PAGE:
This study examined the relationships among self-efficacy, metacognition, and performance. Regression analysis showed that the relationship between self-efficacy and performance was not mediated by metacognition. However, another analysis showed that the relationship between metacognition and performance was fully mediated by self-efficacy. This suggests that students with effective metacognitive strategies also have strong belief in their capabilities to successfully perform a task. These findings lend support to training programs for students that enhance self-efficacy and strengthen their metacognitive strategies and skills.
A popular area of investigation for education researchers tends to be the relationship between learning variables such as goals, self-efficacy, metacognition, learning styles and techniques, and test anxiety, as these variables influence learning and performance. However, individual researchers typically focus on children in elementary or middle school and not on college students or adults. This leaves a gap in our understanding of how such variables change and operate as students grow older. Additionally, variables such as self-efficacy and metacognition tend to improve with age and so the relationship between these variables with learning and performance is difficult to ascertain with school children (e.g., Bisanz, Vesonder, & Voss, 1978; Bransford, Brown, & Cocking, 1999). The purpose of this study was to assess the relationship between self-efficacy and metacognition among college students and understand how these variables relate to performance as measured by GPA. The importance in understanding these relationships lies in research showing that metacognitive skills can be taught to students to improve their learning (e.g., Nietfeld & Schraw, 2002; Thiede, Anderson, & Therriault, 2003). This article will first elaborate on metacognition and self-efficacy, followed by details on research methodology, and will conclude with results and discussion.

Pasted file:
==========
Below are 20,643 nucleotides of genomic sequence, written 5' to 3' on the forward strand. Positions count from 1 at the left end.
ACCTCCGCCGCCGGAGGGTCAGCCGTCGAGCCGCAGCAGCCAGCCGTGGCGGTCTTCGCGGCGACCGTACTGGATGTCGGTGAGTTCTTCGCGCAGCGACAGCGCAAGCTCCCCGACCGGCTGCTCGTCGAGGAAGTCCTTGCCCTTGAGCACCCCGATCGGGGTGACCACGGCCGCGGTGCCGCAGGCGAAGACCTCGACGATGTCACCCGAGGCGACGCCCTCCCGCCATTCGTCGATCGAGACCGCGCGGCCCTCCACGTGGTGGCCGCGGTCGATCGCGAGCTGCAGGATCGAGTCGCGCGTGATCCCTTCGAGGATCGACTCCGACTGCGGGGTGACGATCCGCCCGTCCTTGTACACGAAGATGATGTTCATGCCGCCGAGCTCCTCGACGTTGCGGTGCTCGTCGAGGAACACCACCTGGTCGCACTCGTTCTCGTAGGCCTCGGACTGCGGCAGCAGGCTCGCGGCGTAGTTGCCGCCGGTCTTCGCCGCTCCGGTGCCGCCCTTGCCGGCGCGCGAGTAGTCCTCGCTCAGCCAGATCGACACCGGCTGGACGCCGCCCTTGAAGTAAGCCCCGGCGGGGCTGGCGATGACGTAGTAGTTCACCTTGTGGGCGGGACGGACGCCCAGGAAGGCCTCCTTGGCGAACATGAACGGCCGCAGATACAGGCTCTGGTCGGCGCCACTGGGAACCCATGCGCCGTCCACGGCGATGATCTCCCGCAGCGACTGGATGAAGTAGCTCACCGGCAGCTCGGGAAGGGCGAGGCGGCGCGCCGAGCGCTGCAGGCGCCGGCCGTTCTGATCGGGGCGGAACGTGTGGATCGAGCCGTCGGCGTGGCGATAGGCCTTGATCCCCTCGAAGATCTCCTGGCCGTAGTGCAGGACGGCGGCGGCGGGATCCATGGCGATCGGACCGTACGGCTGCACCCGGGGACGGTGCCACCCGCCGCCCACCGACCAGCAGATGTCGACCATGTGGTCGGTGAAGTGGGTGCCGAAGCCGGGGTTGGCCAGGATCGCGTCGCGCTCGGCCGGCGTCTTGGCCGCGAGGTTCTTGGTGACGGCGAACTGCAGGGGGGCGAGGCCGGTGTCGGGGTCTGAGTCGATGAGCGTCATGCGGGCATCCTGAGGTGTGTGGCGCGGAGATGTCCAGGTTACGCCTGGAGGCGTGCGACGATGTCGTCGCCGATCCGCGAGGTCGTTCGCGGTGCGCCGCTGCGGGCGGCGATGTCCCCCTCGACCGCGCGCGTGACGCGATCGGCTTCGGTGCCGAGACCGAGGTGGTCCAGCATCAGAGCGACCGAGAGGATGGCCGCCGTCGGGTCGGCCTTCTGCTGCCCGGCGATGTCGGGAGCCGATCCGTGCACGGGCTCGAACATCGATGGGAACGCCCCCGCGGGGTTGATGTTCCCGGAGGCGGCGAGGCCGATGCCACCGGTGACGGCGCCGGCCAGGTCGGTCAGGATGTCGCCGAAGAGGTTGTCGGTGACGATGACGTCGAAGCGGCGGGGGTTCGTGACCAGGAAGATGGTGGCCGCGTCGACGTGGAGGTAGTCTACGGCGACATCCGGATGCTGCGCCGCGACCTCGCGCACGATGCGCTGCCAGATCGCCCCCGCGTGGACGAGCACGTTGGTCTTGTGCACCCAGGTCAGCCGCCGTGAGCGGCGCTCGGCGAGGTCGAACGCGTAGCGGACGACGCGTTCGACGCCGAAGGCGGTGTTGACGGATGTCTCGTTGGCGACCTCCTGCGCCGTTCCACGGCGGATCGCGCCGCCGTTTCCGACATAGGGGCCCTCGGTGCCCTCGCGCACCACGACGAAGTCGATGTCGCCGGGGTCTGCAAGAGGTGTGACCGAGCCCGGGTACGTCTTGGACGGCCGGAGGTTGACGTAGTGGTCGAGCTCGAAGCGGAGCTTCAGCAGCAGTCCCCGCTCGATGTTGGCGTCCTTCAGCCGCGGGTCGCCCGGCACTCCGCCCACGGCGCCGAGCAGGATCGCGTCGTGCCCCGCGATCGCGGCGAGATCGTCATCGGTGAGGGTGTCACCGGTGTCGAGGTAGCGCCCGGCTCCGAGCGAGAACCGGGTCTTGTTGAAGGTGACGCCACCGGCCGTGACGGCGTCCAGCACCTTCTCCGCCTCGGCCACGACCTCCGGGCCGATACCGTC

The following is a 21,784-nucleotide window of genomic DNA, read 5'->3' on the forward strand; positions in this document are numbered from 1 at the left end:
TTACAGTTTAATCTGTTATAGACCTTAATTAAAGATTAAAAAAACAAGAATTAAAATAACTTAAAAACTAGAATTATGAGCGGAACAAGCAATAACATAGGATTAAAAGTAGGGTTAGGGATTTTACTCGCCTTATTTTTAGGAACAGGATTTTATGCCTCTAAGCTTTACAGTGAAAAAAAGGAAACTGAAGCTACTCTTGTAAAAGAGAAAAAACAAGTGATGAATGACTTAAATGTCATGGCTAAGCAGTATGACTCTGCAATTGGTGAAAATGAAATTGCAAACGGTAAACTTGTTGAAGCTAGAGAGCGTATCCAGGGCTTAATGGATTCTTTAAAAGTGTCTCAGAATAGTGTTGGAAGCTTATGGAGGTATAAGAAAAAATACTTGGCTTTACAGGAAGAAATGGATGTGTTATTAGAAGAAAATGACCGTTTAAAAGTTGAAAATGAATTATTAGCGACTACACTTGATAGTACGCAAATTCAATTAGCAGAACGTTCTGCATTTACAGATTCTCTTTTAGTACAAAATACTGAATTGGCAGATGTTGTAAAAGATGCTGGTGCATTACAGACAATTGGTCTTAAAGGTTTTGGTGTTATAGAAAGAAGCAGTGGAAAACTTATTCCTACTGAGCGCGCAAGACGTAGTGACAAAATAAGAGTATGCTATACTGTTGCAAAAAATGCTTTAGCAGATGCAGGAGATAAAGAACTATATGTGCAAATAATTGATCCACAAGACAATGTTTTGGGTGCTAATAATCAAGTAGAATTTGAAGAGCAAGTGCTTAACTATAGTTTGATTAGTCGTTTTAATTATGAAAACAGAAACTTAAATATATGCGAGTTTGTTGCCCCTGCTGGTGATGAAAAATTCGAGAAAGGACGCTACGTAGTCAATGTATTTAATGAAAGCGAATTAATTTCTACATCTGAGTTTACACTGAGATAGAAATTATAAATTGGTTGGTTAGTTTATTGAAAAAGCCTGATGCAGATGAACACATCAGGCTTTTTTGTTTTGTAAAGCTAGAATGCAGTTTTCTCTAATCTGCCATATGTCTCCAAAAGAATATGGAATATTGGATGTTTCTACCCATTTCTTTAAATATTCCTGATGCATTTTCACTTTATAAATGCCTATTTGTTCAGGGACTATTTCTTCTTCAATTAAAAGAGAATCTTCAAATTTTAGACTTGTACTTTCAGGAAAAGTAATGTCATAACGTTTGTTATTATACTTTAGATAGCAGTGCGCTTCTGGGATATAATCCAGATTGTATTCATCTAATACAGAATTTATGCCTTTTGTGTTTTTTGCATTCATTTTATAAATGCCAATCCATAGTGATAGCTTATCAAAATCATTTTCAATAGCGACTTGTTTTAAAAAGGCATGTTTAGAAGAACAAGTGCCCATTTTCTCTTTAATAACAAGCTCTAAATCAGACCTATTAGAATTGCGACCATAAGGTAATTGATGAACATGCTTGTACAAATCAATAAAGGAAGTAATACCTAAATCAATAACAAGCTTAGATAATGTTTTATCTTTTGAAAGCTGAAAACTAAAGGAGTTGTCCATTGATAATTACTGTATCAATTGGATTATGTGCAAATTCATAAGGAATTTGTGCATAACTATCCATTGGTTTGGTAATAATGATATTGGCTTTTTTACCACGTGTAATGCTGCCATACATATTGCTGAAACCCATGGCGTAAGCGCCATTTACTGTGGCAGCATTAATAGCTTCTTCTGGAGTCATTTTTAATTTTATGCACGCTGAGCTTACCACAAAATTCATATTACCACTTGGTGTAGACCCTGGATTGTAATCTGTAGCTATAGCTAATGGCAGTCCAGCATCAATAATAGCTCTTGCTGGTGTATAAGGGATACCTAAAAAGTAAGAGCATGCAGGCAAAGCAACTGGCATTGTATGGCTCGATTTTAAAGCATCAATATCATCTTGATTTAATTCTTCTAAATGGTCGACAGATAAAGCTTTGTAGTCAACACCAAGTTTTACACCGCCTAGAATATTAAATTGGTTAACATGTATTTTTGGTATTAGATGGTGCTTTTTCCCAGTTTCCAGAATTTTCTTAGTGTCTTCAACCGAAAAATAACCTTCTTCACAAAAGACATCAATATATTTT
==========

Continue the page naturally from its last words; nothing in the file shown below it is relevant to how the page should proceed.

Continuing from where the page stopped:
Flavell (1979) was one of the early researchers to recognize metacognition as thinking about your thinking or "knowledge and cognition about cognitive phenomena" (p. 906). Metacognition refers to higher-order mental processes involved in learning such as creating learning plans, using appropriate skills and strategies to solve a problem, making estimates of performance, and calibrating the extent of learning (Dunslosky & Thiede, 1998). Researchers distinguish between metacognitive knowledge and metacognitive regulation (Schraw & Dennison, 1994). Metacognitive knowledge is comprised of declarative knowledge (knowing which learning strategies work and which ones do not work), procedural knowledge (knowing how to use learning strategies), and conditional knowledge (knowing when and why to use strategies). Metacognitive regulation refers to activities that control one's learning, such as planning, information management strategies, comprehension monitoring, debugging strategies, and evaluation of progress and goals.
One line of metacognition research has shown that metacognition is an important predictor of academic performance; students able to effectively distinguish information they know and do not know are more likely to review and retain new information (Dunning, Johnson, Ehrlinger, & Kruger, 2003; Dunslosky & Thiede, 1998; Kruger & Dunning, 1999). Metacognition has been described as a discrepancy-reduction strategy where the learner begins study by setting a specific desired state of learning for the material (Dunslosky & Thiede; Thiede, Anderson, & Therriault, 2003). The student allocates resources to learn new information and monitors the degree to which new material has been learned. Learning is discontinued when the student believes that he or she has mastered the information and achieved the desired state of learning.
A second line of metacognitive research has shown that metacognitive training, even if administered for a short time, can improve performance considerably (e. …